A short primer on stout

Mike
Mike Buhler
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A while ago I promised to spend some time explaining more beer styles. So far, we’ve discussed the history of the wildly popular IPAs and more recently a synopsis of Belgian iambics. Now why don’t we talk about stouts and their predecessors, porters?

Guiness is the most common example of dry Irish stout in the world and is available in almost any country you would visit. It also happens to be the lowest calorie beer around. — Submitted photo

Most Newfoundlanders will recognize Guinness as a common beer around the province, and know that it is a dark, thick-looking beer in the glass.

This is the most common example of dry Irish stout in the world and is available in almost any country you would visit.

It also happens to be the lowest calorie beer around.

Before we get into stout, let’s go to the beginning and look at porters and where they began.

Porter came to life in the 1700s in England amid the labourers known as porters. These were men who carried heavy loads of goods from boats to warehouses or warehouses to markets, and carrying big loads all day was thirsty work.

A common drink at the time was known as “three threads” where a publican would pour from different casks into the glass, creating a beer that was a blend of two or more “threads.”

The story goes that Ralph Harwood, owner of Bell Brewhouse in Shoreditch, created a new beer for the owner of the Blue Last, a working class pub frequented by porters. This new beer was called “Entire,” and was brewed to replicate three-threads beer.

It was more convenient to pour one beer instead of three. This was taken on by porters as their favourite pint, and soon after the beer was referred to as “porter.”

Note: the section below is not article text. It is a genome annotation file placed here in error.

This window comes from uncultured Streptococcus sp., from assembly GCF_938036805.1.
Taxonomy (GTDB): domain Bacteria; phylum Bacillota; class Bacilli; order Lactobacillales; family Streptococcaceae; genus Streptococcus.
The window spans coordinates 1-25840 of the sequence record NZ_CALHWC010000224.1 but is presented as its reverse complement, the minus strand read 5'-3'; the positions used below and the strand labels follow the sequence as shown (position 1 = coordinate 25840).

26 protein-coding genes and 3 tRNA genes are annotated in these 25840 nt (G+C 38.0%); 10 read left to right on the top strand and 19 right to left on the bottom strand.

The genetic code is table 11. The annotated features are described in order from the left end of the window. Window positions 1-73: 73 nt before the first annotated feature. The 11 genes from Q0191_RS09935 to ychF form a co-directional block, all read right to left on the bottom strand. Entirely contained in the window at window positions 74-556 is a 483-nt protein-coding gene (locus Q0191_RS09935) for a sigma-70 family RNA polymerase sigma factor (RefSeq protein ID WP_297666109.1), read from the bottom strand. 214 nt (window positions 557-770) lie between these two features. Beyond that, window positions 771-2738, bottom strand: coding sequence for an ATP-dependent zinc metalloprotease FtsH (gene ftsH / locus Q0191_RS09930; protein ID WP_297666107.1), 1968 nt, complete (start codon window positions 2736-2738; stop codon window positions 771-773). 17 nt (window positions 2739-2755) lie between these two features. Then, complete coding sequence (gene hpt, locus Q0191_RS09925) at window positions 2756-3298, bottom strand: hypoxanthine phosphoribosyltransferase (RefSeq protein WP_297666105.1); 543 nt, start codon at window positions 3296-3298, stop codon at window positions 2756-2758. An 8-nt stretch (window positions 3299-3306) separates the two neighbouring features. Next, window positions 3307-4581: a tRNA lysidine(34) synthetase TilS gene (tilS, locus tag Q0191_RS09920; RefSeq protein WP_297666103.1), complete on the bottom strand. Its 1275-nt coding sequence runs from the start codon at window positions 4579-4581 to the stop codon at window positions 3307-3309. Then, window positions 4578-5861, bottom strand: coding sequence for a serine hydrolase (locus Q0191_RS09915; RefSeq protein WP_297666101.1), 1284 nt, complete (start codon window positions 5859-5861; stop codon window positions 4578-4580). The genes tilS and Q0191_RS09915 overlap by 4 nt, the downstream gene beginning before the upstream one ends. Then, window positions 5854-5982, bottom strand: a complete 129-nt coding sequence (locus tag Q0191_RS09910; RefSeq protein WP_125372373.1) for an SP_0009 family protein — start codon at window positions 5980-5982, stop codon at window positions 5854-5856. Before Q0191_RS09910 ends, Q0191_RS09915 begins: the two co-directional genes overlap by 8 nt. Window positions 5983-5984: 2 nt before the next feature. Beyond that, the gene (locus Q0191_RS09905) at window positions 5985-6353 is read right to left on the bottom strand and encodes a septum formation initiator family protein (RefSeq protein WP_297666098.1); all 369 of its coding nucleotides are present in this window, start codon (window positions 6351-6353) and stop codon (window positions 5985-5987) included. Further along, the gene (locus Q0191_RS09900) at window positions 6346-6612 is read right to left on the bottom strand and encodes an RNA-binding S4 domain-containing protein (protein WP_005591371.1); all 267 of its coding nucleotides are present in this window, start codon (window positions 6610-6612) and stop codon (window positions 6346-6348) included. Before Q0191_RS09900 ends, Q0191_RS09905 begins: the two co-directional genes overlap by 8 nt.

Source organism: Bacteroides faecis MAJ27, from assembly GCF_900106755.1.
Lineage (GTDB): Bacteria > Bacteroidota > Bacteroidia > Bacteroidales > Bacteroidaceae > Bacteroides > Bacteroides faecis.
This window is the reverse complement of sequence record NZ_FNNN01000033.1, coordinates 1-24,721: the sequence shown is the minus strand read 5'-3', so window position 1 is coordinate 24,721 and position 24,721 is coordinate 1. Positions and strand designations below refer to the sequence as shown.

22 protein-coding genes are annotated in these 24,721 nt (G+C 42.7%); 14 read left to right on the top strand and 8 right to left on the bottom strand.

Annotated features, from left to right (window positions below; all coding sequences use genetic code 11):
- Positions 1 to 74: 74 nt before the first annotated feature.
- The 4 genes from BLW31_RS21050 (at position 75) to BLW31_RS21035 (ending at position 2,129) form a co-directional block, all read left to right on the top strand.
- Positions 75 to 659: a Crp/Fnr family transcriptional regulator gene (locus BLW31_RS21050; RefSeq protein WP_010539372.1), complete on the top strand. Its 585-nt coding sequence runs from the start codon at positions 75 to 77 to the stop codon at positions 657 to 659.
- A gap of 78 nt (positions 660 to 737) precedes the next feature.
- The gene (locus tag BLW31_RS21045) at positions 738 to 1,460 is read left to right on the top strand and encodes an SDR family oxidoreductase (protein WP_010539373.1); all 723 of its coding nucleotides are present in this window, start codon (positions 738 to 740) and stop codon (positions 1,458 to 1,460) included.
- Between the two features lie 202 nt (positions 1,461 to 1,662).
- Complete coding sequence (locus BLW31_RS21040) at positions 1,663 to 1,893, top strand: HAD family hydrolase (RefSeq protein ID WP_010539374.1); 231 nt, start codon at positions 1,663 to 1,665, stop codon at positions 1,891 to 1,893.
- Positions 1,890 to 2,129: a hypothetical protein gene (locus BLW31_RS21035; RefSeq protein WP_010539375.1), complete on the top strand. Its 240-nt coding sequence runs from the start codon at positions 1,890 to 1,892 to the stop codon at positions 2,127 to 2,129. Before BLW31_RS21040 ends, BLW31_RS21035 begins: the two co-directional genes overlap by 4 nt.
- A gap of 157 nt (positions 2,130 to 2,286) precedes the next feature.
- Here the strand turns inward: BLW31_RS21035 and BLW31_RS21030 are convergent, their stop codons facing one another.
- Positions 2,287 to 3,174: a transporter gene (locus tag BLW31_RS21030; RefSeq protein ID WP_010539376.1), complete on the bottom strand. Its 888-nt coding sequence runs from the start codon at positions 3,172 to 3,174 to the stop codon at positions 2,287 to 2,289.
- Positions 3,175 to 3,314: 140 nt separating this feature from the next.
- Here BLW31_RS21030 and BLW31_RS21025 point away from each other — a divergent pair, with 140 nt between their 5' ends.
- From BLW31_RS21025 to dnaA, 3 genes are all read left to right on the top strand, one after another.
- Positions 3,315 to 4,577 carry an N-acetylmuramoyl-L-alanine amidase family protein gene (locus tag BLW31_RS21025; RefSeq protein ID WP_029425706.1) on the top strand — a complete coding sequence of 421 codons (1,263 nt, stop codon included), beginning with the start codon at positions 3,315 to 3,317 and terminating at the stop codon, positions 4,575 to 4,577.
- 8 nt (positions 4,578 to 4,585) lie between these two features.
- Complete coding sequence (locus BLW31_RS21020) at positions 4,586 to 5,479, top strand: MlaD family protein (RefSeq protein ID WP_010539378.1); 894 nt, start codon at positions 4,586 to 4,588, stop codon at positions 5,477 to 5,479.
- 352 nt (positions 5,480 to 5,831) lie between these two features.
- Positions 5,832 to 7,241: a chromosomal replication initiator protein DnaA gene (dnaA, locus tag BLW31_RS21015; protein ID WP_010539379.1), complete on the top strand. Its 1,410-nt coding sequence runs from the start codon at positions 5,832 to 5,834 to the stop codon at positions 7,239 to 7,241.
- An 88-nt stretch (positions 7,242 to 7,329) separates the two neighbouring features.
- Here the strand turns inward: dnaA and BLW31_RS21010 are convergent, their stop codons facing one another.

What makes this story more interesting is that the first reference of this lineage seems to have come from John Feltham’s article in The Porter Brewery published in 1802, years after Harwood’s death. Apparently almost all histories of porter are based on this article, despite the article’s unproven basis in fact. Modern day historians seem to have reached a consensus that the true definition of porter’s history cannot be truly verified. That’s OK. I think we can live with a little romance around a lovely style of beer.

The term stout also started gaining ground in the 1700s to describe stronger beers of different types, including stout porters.

This went on for a time and gradually porters started losing favour; by the late 1800s, porters were replaced by stout porters and the name was simplified to stout.

Guinness is the most common stout in the world. In draft form, it is powered by nitrogen instead of the traditional carbon dioxide, which gives it that dense creamy head. What you may not have known is that the sales of draft are outsold in the world by their Foreign Extra stout which is more bitter and higher alcohol; the flavour is quite different, too.

The Beer Judge Certification Program Style Guide gives descriptions for stouts and porters with commonalities of dark brown to black colour, give or take medium body, and roasted malt flavours including chocolate, coffee, toffee and licorice.

The key difference being no burnt roast flavours in porter. The esteemed beer writer Stephen Beaumont does not differentiate between these styles, as he sees too many where the beer could be either.

Stop by your local NLC and buy two classics: Fullers London Porter, Guinness and also Storm Coffee Porter, then taste them against each other to come up with your own conclusions. Finally, pick your favourite and pour it in a glass with a scoop of vanilla ice cream for a yummy dessert: a stout float.

Enjoy.

Mike Buhler is a certified cicerone. Email him

at mike@beerthief.ca, or check out beerthief.ca

for information on beer club offerings.

Organizations: Guinness, Bell Brewhouse

Geographic location: England, Shoreditch

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  • Brad
    June 06, 2014 - 10:14

    The Millstreet makes a really good stout as well it is called Cobblestone and in my opinion is smoother than Guinness as they also use Nitrogen for carbonation.